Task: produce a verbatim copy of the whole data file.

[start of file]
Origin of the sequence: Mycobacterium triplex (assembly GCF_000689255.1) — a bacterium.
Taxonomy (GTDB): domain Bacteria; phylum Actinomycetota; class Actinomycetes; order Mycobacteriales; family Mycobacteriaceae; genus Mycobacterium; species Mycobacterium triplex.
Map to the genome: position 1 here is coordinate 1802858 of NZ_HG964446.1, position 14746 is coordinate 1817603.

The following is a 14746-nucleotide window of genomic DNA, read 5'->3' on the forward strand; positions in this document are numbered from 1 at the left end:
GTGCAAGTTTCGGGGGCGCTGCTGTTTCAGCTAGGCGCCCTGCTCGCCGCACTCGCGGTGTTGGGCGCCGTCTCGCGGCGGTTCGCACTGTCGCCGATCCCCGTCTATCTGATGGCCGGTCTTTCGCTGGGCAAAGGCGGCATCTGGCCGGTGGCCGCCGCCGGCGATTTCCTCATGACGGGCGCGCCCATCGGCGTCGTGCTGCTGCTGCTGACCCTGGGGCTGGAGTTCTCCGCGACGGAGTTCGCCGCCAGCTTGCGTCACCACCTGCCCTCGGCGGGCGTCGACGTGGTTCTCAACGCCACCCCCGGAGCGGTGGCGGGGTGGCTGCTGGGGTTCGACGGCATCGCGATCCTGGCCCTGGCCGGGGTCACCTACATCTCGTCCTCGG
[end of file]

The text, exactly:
Origin of the sequence: Mycobacterium triplex (assembly GCF_000689255.1) — a bacterium.
Taxonomy (GTDB): domain Bacteria; phylum Actinomycetota; class Actinomycetes; order Mycobacteriales; family Mycobacteriaceae; genus Mycobacterium; species Mycobacterium triplex.
Map to the genome: position 1 here is coordinate 1802858 of NZ_HG964446.1, position 14746 is coordinate 1817603.

The following is a 14746-nucleotide window of genomic DNA, read 5'->3' on the forward strand; positions in this document are numbered from 1 at the left end:
GTGCAAGTTTCGGGGGCGCTGCTGTTTCAGCTAGGCGCCCTGCTCGCCGCACTCGCGGTGTTGGGCGCCGTCTCGCGGCGGTTCGCACTGTCGCCGATCCCCGTCTATCTGATGGCCGGTCTTTCGCTGGGCAAAGGCGGCATCTGGCCGGTGGCCGCCGCCGGCGATTTCCTCATGACGGGCGCGCCCATCGGCGTCGTGCTGCTGCTGCTGACCCTGGGGCTGGAGTTCTCCGCGACGGAGTTCGCCGCCAGCTTGCGTCACCACCTGCCCTCGGCGGGCGTCGACGTGGTTCTCAACGCCACCCCCGGAGCGGTGGCGGGGTGGCTGCTGGGGTTCGACGGCATCGCGATCCTGGCCCTGGCCGGGGTCACCTACATCTCGTCCTCGG